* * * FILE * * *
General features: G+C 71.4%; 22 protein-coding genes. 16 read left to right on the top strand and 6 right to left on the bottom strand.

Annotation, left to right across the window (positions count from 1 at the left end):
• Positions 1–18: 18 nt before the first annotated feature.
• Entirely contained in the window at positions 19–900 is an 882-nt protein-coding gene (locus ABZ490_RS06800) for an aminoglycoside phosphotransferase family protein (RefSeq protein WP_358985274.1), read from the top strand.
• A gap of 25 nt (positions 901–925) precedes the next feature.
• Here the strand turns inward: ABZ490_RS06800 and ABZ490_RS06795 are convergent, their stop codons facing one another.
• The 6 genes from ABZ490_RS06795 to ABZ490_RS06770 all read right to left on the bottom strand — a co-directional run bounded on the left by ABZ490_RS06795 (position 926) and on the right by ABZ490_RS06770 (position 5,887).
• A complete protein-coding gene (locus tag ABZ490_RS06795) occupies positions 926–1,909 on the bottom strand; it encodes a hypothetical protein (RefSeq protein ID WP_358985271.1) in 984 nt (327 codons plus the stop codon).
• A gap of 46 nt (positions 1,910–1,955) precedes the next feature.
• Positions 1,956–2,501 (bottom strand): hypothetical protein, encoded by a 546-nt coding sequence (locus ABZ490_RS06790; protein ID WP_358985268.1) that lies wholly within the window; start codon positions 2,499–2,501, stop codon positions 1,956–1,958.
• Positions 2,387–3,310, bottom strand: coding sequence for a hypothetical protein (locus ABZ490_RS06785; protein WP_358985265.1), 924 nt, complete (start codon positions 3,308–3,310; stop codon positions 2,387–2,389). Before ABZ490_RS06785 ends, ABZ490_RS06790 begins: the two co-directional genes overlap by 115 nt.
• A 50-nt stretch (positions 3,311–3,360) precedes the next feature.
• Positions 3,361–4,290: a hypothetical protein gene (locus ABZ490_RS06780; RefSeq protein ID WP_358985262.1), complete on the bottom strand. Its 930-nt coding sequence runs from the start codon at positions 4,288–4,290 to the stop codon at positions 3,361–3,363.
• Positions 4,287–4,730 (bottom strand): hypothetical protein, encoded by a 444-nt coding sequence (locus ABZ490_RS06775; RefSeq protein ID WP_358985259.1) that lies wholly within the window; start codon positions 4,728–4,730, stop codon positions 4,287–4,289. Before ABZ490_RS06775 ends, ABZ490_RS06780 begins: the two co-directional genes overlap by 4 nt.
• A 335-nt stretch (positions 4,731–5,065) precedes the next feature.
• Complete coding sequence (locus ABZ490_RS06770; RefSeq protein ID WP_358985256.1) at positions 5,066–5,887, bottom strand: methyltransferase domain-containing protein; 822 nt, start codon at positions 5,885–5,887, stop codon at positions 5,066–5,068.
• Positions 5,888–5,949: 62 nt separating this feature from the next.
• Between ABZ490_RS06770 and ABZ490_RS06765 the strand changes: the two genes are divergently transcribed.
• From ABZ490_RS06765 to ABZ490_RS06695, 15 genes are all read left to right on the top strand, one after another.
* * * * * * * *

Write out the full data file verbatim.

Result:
General features: G+C 71.4%; 22 protein-coding genes. 16 read left to right on the top strand and 6 right to left on the bottom strand.

Annotation, left to right across the window (positions count from 1 at the left end):
• Positions 1–18: 18 nt before the first annotated feature.
• Entirely contained in the window at positions 19–900 is an 882-nt protein-coding gene (locus ABZ490_RS06800) for an aminoglycoside phosphotransferase family protein (RefSeq protein WP_358985274.1), read from the top strand.
• A gap of 25 nt (positions 901–925) precedes the next feature.
• Here the strand turns inward: ABZ490_RS06800 and ABZ490_RS06795 are convergent, their stop codons facing one another.
• The 6 genes from ABZ490_RS06795 to ABZ490_RS06770 all read right to left on the bottom strand — a co-directional run bounded on the left by ABZ490_RS06795 (position 926) and on the right by ABZ490_RS06770 (position 5,887).
• A complete protein-coding gene (locus tag ABZ490_RS06795) occupies positions 926–1,909 on the bottom strand; it encodes a hypothetical protein (RefSeq protein ID WP_358985271.1) in 984 nt (327 codons plus the stop codon).
• A gap of 46 nt (positions 1,910–1,955) precedes the next feature.
• Positions 1,956–2,501 (bottom strand): hypothetical protein, encoded by a 546-nt coding sequence (locus ABZ490_RS06790; protein ID WP_358985268.1) that lies wholly within the window; start codon positions 2,499–2,501, stop codon positions 1,956–1,958.
• Positions 2,387–3,310, bottom strand: coding sequence for a hypothetical protein (locus ABZ490_RS06785; protein WP_358985265.1), 924 nt, complete (start codon positions 3,308–3,310; stop codon positions 2,387–2,389). Before ABZ490_RS06785 ends, ABZ490_RS06790 begins: the two co-directional genes overlap by 115 nt.
• A 50-nt stretch (positions 3,311–3,360) precedes the next feature.
• Positions 3,361–4,290: a hypothetical protein gene (locus ABZ490_RS06780; RefSeq protein ID WP_358985262.1), complete on the bottom strand. Its 930-nt coding sequence runs from the start codon at positions 4,288–4,290 to the stop codon at positions 3,361–3,363.
• Positions 4,287–4,730 (bottom strand): hypothetical protein, encoded by a 444-nt coding sequence (locus ABZ490_RS06775; RefSeq protein ID WP_358985259.1) that lies wholly within the window; start codon positions 4,728–4,730, stop codon positions 4,287–4,289. Before ABZ490_RS06775 ends, ABZ490_RS06780 begins: the two co-directional genes overlap by 4 nt.
• A 335-nt stretch (positions 4,731–5,065) precedes the next feature.
• Complete coding sequence (locus ABZ490_RS06770; RefSeq protein ID WP_358985256.1) at positions 5,066–5,887, bottom strand: methyltransferase domain-containing protein; 822 nt, start codon at positions 5,885–5,887, stop codon at positions 5,066–5,068.
• Positions 5,888–5,949: 62 nt separating this feature from the next.
• Between ABZ490_RS06770 and ABZ490_RS06765 the strand changes: the two genes are divergently transcribed.
• From ABZ490_RS06765 to ABZ490_RS06695, 15 genes are all read left to right on the top strand, one after another.